At the 1931 Roundtable Conference in London, where Ambedkar was invited as a representative of Dalits, Gandhi lashed out: 'All parties at this meeting represent sectional interests. Congress alone claims to represent the whole of India, all interests. It is no communal organisation; it is a determined enemy of communalism in any shape or form. Congress knows no distinction of race, colour or creed; its platform is universal.'
'And here I see that the Congress is treated as one of the parties. I do not mind it; I do not regard it as a calamity for the Congress; but I do regard it as a calamity for the purpose of doing the work for which we have gathered together here,' Gandhi said.
Dr Ambedkar, who converted to Buddhism, contended that Hindus should concede Pakistan to Muslims.
This was at odds with Gandhi's view, but in consonance with the Congress's acceptance of the Partition of India.
Jawaharlal Nehru invited Dr Ambedkar to be India's first minister of law and justice.
The Constituent Assembly appointed him chairman of the drafting committee for the Constitution of the Indian Republic, which came into being on January 26, 1950.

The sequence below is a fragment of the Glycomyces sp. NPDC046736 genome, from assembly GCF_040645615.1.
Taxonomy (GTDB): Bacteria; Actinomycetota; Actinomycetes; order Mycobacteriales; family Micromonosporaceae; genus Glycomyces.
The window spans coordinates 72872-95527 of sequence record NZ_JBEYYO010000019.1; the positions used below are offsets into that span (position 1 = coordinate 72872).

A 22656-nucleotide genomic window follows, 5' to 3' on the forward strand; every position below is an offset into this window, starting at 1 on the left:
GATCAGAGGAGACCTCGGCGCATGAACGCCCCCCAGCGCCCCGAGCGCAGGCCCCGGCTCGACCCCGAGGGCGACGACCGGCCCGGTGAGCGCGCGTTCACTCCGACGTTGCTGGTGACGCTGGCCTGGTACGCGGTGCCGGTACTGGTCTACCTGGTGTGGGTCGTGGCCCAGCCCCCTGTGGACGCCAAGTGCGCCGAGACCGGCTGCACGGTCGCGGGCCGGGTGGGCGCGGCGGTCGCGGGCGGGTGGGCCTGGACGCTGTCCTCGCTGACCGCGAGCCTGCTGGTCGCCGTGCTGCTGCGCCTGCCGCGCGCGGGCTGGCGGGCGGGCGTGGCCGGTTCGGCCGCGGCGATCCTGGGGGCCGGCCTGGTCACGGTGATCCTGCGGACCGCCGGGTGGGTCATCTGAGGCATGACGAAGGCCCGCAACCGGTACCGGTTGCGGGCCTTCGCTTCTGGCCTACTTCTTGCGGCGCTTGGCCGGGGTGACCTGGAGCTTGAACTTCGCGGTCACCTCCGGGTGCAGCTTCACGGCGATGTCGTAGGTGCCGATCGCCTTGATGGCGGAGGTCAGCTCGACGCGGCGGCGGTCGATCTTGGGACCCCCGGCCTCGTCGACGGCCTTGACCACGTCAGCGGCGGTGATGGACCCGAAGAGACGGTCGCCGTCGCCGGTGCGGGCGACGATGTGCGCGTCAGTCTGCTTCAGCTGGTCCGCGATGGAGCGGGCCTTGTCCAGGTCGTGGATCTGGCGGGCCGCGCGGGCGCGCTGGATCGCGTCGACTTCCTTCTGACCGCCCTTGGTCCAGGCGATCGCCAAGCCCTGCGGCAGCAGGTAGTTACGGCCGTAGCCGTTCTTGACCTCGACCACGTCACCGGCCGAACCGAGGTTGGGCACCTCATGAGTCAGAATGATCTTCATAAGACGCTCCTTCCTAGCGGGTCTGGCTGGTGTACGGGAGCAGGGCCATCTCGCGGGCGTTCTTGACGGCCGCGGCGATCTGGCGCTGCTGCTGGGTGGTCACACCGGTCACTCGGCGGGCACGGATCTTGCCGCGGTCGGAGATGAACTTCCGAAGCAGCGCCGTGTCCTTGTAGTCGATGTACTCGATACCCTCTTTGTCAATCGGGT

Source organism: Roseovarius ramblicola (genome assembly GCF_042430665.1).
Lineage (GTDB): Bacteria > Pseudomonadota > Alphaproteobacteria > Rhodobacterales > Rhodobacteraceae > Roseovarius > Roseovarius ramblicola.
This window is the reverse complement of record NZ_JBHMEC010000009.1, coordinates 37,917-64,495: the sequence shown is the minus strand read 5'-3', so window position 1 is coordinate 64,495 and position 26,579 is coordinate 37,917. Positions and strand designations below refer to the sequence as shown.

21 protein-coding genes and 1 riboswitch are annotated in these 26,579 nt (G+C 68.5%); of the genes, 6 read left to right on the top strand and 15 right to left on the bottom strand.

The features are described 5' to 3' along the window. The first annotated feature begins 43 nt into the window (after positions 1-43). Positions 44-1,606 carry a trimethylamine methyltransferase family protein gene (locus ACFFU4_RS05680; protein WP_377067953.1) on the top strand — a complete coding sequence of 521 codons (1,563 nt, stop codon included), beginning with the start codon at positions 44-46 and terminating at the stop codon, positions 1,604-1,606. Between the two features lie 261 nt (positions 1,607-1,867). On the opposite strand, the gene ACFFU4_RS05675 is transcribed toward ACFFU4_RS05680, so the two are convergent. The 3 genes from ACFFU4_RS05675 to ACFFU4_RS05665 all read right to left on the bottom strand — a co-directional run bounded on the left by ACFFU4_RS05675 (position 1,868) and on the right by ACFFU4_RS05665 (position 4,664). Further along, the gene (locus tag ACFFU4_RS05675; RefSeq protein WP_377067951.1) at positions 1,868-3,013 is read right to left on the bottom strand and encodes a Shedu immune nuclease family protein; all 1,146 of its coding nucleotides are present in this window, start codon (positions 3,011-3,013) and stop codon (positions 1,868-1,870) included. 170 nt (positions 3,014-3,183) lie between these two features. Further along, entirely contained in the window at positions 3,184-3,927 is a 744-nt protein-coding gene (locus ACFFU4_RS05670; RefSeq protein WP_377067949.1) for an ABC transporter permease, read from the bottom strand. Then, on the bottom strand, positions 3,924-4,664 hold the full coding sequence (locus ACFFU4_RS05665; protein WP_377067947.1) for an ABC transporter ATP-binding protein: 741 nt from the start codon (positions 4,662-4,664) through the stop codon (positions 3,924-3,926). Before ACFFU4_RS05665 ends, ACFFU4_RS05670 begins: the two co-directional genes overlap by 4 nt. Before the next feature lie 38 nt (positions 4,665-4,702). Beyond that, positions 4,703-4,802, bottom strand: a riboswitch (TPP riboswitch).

While he was, arguably, giving shape to Nehru's vision of an independent India, he edited and clarified content as well as defended certain formulations in debates in the Assembly.
Notwithstanding his insertion of the abolition of untouchability, he echoed Nehru's view of India as a liberal democracy, with a federal structure and safeguards for rights of minorities.
It is generally accepted that Dr Ambedkar resigned his ministerial position in 1951 because the Congress refused to implement a uniform civil code.
He was, however, pleased with his efforts to create the Constitution.
He was confident to the extent of asserting: 'I feel that the Constitution is workable; it is flexible and it is strong enough to hold the country together both in peace time and in war time.'